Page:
Thursday, March 11, 2010

Charles A. Kupchan's "How Enemies Become Friends"

Charles A. Kupchan is professor of international affairs at Georgetown University and senior fellow at the Council on Foreign Relations. He served on the National Security Council during the Clinton presidency and is the author of The End of the American Era (Knopf).

He applied the “Page 99 Test” to his new book, How Enemies Become Friends: The Sources of Stable Peace, and reported the following:
What is happening on page 99 of How Enemies Become Friends? Let’s start with the beginning of the first full paragraph: “As the first decade of the 1900s progressed, a third concept emerged alongside this discourse of friendship and common heritage – the notion that armed conflict between the United States and Britain was becoming unthinkable. Statements to this effect were appearing in Britain by 1904.”

This sentence represents a snapshot of the book as a whole – a still photo of the dynamic process through which Great Britain and the United States moved from being hardened adversaries to trusting friends. The story in chapter 3 begins about a decade earlier. By the middle of the 1890s, Britain confronted the prospect of strategic overextension – which was only growing worse over time due to the ongoing rise of the United States, Japan, and Germany. In response, London decided to make a run at befriending the United States – a move ultimately intended to enable Britain to remove the U.S. from the enemy column and free up the resources that London was committing to the western Atlantic and North America.

The courtship began when London in 1896 acquiesced to Washington’s demands concerning a dispute over the border between Venezuela and British Guiana. The United States then responded in kind, agreeing to bring to arbitration a disagreement with Britain over sealing rights in the Bering Sea. Soon thereafter, Washington and London amicably settled disputes over U.S. intentions to build the Panama Canal and over the border between Alaska and Canada. Britain was the only European power to support the United States in the Spanish-American War (1898), and London went on to welcome America’s imperial expansion into the Pacific.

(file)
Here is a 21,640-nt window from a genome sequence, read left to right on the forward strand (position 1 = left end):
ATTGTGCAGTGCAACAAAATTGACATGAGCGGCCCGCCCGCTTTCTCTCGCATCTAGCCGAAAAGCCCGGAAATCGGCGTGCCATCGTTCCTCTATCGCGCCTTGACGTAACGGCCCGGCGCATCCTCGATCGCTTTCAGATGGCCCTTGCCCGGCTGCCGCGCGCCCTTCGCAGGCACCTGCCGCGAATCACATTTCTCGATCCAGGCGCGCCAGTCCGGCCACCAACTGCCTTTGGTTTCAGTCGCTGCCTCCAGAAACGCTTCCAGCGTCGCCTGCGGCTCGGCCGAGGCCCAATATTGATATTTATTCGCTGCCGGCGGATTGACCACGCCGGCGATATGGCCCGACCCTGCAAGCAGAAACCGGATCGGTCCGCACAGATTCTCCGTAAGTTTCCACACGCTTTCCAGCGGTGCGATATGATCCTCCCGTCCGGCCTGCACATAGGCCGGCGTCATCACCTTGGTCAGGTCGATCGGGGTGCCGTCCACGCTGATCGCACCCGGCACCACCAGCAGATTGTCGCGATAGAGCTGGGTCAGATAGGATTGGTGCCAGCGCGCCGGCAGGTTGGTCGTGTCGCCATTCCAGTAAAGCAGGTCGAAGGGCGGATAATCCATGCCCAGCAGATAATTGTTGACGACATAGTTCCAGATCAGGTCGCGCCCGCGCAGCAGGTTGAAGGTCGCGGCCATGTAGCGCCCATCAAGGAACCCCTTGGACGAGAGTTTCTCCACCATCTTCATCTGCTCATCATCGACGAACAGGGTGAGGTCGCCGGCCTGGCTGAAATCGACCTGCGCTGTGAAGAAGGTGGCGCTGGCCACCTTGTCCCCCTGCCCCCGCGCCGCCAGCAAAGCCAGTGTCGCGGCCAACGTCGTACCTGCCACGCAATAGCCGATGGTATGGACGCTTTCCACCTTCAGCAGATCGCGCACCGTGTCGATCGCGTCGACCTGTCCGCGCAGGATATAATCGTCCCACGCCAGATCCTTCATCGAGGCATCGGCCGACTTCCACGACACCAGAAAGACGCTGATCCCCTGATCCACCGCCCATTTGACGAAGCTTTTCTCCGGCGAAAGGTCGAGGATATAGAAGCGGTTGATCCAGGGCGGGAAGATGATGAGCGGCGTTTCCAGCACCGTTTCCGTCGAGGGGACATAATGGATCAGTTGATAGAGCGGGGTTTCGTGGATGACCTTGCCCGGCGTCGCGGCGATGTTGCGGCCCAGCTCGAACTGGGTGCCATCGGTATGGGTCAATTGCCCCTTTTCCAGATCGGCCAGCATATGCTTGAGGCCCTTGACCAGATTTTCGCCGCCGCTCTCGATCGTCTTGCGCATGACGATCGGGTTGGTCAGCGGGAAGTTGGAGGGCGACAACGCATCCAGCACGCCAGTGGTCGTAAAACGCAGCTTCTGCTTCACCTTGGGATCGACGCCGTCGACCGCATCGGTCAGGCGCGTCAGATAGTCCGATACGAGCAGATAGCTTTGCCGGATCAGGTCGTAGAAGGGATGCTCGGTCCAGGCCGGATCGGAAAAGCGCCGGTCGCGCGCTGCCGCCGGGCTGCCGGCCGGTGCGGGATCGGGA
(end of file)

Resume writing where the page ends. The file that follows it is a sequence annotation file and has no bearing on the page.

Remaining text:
After diplomacy dampened rivalry, elites on both sides of the Atlantic sought to recast popular attitudes through ambitious public relations campaigns. Arthur Balfour, leader of the House of Commons, proclaimed in 1896 that, “the idea of war with the United States carries with it some of the unnatural horror of a civil war.” In a speech at Harvard in 1898, Richard Olney, U.S. secretary of state from 1895 to 1897, referred to Britain as America’s “best friend,” and observed “the close community ... in the kind and degree of civilization enjoyed by both.”

Fast forward to page 99. The long quote at the top of the page makes clear that Anglo-American affinity had spilled into the broader public through publications like the Atlantic Monthly and Scribner’s. In the United States, decision makers and ordinary citizens alike were embracing the view that Britain was a benign power – indeed a member of the family. The view was reciprocated on the other side of the Atlantic.

It was this gradual transformation that set the stage for the belief that “armed conflict between the United States and Britain was becoming unthinkable.” And, as the last paragraph on page 99 makes clear, it was this firmly held belief that then enabled the former adversaries to stop planning for war with each other – and to embark on the strategic partnership that has lasted to this day.

The rest of the book, through an additional 19 historical cases, explores these themes -- how peace breaks out and when and how nations are able to turn enmity into amity.
Read an excerpt from How Enemies Become Friends, and learn more about the book at the Princeton University Press website.

--Marshal Zeringue